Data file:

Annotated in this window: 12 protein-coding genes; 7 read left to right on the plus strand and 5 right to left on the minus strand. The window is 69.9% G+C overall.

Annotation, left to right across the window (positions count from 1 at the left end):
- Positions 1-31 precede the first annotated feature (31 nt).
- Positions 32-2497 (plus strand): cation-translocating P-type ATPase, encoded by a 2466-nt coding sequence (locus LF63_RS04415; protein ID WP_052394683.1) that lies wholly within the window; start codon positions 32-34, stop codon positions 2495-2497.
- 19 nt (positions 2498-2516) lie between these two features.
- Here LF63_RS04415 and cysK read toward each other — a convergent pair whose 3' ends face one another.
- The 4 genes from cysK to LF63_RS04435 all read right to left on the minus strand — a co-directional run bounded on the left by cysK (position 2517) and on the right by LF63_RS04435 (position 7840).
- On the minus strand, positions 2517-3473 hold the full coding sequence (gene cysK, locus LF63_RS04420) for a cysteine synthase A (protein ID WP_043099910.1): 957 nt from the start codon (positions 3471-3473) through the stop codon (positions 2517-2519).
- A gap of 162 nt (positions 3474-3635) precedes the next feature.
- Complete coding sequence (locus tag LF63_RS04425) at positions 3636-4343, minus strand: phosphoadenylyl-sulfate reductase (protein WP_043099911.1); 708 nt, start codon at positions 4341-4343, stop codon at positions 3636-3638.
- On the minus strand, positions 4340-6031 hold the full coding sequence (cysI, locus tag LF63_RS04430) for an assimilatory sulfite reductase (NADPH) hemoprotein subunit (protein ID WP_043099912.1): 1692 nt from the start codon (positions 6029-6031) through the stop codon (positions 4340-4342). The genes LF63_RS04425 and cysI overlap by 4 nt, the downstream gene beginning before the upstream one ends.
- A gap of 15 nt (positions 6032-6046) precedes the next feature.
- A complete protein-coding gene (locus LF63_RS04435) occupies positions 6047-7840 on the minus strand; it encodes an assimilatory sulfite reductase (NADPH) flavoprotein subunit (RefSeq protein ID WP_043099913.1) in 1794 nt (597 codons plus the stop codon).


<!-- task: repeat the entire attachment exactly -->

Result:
Annotated in this window: 12 protein-coding genes; 7 read left to right on the plus strand and 5 right to left on the minus strand. The window is 69.9% G+C overall.

Annotation, left to right across the window (positions count from 1 at the left end):
- Positions 1-31 precede the first annotated feature (31 nt).
- Positions 32-2497 (plus strand): cation-translocating P-type ATPase, encoded by a 2466-nt coding sequence (locus LF63_RS04415; protein ID WP_052394683.1) that lies wholly within the window; start codon positions 32-34, stop codon positions 2495-2497.
- 19 nt (positions 2498-2516) lie between these two features.
- Here LF63_RS04415 and cysK read toward each other — a convergent pair whose 3' ends face one another.
- The 4 genes from cysK to LF63_RS04435 all read right to left on the minus strand — a co-directional run bounded on the left by cysK (position 2517) and on the right by LF63_RS04435 (position 7840).
- On the minus strand, positions 2517-3473 hold the full coding sequence (gene cysK, locus LF63_RS04420) for a cysteine synthase A (protein ID WP_043099910.1): 957 nt from the start codon (positions 3471-3473) through the stop codon (positions 2517-2519).
- A gap of 162 nt (positions 3474-3635) precedes the next feature.
- Complete coding sequence (locus tag LF63_RS04425) at positions 3636-4343, minus strand: phosphoadenylyl-sulfate reductase (protein WP_043099911.1); 708 nt, start codon at positions 4341-4343, stop codon at positions 3636-3638.
- On the minus strand, positions 4340-6031 hold the full coding sequence (cysI, locus tag LF63_RS04430) for an assimilatory sulfite reductase (NADPH) hemoprotein subunit (protein ID WP_043099912.1): 1692 nt from the start codon (positions 6029-6031) through the stop codon (positions 4340-4342). The genes LF63_RS04425 and cysI overlap by 4 nt, the downstream gene beginning before the upstream one ends.
- A gap of 15 nt (positions 6032-6046) precedes the next feature.
- A complete protein-coding gene (locus LF63_RS04435) occupies positions 6047-7840 on the minus strand; it encodes an assimilatory sulfite reductase (NADPH) flavoprotein subunit (RefSeq protein ID WP_043099913.1) in 1794 nt (597 codons plus the stop codon).